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[frat-er-nahyz] /ˈfræt ərˌnaɪz/
verb (used without object), fraternized, fraternizing.
to associate in a fraternal or friendly way.
to associate cordially or intimately with natives of a conquered country, enemy troops, etc.
verb (used with object), fraternized, fraternizing.
Archaic. to bring into fraternal association or sympathy.
Also, especially British, fraternise.
Origin of fraternize
1605-15; < French fraterniser < Medieval Latin frāternizāre. See fraternal, -ize
Related forms
fraternization, noun
fraternizer, noun
unfraternized, adjective
unfraternizing, adjective
1. socialize, mingle, mix, consort, hobnob. Unabridged
Based on the Random House Dictionary, © Random House, Inc. 2017.
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Examples from the Web for fraternization
Historical Examples
  • Its privilege—its duty rather—is to ignore all applicants to fraternization that cannot return what it receives.

    Mizora: A Prophecy Mary E. Bradley
  • This was the answer to Redmond's proposal of fraternization.

  • Often, it is the name mostly that holds a party together, and that forms the limit of sympathy and fraternization.

    Memoir of Rev. Joseph Badger Elihu G. Holland
  • The fraternization which is developing on the front can easily turn into such a trap.

    Bolshevism John Spargo
  • Better yet, where in all Fiji was fraternization more simple?

    The Pacific Triangle Sydney Greenbie
  • They had inaugurated an informal understanding with the Communists, and fraternization had begun between the opposing armies.

    Government in Republican China Paul Myron Anthony Linebarger
  • We are to succeed in the French mode, by the system of fraternization—all is French.

  • HE Jacobins, in realizing their systems of fraternization, always contrived to be the elder brothers.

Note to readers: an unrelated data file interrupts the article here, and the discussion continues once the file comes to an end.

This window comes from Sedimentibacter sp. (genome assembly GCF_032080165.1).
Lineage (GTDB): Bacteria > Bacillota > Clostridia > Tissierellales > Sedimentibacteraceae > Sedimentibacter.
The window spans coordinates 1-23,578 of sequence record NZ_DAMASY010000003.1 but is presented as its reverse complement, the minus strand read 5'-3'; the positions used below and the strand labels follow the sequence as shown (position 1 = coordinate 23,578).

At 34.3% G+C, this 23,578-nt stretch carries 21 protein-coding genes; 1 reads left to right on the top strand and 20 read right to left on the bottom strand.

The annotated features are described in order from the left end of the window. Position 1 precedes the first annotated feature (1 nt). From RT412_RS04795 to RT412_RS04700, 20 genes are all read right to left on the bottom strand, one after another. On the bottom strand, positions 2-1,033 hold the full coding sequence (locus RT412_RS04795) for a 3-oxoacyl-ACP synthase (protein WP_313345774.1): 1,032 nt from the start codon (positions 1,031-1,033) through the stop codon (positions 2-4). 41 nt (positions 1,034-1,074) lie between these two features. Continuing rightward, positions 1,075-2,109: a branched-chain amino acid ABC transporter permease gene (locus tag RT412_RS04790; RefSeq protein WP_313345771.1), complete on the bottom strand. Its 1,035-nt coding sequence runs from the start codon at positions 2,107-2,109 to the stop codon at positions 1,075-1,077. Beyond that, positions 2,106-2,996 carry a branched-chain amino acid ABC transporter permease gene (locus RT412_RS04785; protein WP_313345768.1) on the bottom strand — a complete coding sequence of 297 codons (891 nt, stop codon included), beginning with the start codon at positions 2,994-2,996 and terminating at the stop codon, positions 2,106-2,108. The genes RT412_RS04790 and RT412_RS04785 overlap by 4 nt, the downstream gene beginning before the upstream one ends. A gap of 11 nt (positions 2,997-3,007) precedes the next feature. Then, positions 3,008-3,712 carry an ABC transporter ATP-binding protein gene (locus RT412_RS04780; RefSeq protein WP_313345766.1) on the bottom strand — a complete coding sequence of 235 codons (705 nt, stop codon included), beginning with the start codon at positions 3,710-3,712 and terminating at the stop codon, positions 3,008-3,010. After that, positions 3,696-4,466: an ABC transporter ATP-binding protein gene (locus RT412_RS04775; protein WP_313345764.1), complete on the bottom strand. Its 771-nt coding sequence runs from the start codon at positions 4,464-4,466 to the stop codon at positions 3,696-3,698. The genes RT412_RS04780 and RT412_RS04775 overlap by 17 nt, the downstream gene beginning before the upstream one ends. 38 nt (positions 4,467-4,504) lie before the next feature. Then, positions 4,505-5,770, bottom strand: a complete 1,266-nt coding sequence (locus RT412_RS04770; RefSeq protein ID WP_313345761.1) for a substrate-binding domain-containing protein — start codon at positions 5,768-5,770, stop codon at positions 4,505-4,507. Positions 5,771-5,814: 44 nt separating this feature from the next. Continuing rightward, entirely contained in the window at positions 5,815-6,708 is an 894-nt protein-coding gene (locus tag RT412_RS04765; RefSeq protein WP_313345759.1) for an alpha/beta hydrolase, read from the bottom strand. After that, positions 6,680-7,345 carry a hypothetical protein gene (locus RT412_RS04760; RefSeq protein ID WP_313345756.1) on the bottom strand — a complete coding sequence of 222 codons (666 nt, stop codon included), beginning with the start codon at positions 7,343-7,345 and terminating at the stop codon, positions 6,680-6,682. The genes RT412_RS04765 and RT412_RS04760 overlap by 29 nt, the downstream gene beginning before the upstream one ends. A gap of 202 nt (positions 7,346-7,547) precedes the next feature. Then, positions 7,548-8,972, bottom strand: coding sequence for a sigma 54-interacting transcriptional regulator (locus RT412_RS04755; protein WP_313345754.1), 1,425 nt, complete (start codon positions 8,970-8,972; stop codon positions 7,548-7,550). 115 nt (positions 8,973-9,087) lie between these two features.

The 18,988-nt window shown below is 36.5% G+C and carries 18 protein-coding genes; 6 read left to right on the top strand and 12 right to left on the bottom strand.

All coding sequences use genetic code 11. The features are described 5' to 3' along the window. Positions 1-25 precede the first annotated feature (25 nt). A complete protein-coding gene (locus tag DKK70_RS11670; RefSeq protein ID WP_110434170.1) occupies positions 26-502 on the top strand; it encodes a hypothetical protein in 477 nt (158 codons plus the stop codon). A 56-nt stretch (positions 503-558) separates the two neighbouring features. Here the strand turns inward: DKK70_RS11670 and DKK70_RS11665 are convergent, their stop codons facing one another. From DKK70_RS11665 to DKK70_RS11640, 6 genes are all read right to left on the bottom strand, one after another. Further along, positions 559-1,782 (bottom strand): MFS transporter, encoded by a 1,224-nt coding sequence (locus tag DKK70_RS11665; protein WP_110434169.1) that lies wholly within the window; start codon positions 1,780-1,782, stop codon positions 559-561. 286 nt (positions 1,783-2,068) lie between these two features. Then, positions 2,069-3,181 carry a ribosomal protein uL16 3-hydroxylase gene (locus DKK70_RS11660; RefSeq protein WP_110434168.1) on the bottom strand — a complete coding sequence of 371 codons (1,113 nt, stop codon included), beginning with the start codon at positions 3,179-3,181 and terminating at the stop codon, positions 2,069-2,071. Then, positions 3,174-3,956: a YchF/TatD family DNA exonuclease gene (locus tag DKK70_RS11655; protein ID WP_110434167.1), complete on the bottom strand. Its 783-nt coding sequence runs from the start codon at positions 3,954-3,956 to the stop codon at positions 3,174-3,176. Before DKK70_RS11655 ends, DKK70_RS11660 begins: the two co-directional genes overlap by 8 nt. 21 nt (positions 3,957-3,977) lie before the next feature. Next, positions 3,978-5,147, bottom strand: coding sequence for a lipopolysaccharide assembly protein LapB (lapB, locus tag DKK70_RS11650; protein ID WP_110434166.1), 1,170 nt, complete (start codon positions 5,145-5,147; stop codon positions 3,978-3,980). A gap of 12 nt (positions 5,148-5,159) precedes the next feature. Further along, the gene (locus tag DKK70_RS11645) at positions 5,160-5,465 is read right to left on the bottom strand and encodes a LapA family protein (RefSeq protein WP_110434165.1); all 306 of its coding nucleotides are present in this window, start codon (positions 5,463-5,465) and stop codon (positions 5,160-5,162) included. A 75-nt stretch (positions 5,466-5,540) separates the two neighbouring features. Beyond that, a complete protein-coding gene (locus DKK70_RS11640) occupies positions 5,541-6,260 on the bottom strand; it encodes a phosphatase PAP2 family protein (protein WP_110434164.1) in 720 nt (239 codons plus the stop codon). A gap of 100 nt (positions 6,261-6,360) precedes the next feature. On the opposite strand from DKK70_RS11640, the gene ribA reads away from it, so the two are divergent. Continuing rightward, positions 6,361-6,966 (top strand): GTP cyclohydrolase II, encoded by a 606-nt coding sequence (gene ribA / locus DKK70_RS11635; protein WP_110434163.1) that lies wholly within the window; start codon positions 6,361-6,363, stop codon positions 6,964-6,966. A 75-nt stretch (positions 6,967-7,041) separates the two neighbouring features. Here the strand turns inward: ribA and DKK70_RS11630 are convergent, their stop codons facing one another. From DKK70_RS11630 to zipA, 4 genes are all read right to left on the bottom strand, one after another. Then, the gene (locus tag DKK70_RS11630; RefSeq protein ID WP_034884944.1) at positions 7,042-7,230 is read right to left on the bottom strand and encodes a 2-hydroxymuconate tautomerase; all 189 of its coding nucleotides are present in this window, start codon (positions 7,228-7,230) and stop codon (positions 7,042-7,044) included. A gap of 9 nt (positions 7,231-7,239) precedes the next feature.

Quips and Quiddities William Davenport Adams
  • There was therefore none of the sympathy and the fraternization that usually has accompanied a great surrender at sea.

    Winning a Cause John Gilbert Thompson and Inez Bigwood
  • Incidentally he disposed of the suggestion that there had been anything in the way of fraternization.

British Dictionary definitions for fraternization


(intransitive) often foll by with. to associate on friendly terms
Derived Forms
fraternization, fraternisation, noun
fraternizer, fraterniser, noun
Collins English Dictionary - Complete & Unabridged 2012 Digital Edition
© William Collins Sons & Co. Ltd. 1979, 1986 © HarperCollins
Publishers 1998, 2000, 2003, 2005, 2006, 2007, 2009, 2012
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Word Origin and History for fraternization

1792, "act of uniting as brothers," from French fraternization (see fraternity); of relations between occupying soldiers and occupied civilians, from mid-19c; explicitly from 1944 (see fraternize).



1610s, "to sympathize as brothers," from French fraterniser, from Medieval Latin fraternizare, from fraternus "brotherly" (see fraternity). Military sense of "cultivate friendship with enemy troops" is from 1897 (used in World War I with reference to the Christmas Truce). Used oddly by World War II armed forces to mean "have sex with women from enemy countries."

A piece of frat, Wren-language for any attractive young woman -- ex-enemy -- in occupied territory. [John Irving, "Royal Navalese," 1946]
Related: Fraternized; fraternizing.

Online Etymology Dictionary, © 2010 Douglas Harper
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Slang definitions & phrases for fraternization



To associate closely with inhabitants of an enemy country, esp to consort sexually with the women (WWII armed forces)

The Dictionary of American Slang, Fourth Edition by Barbara Ann Kipfer, PhD. and Robert L. Chapman, Ph.D.
Copyright (C) 2007 by HarperCollins Publishers.
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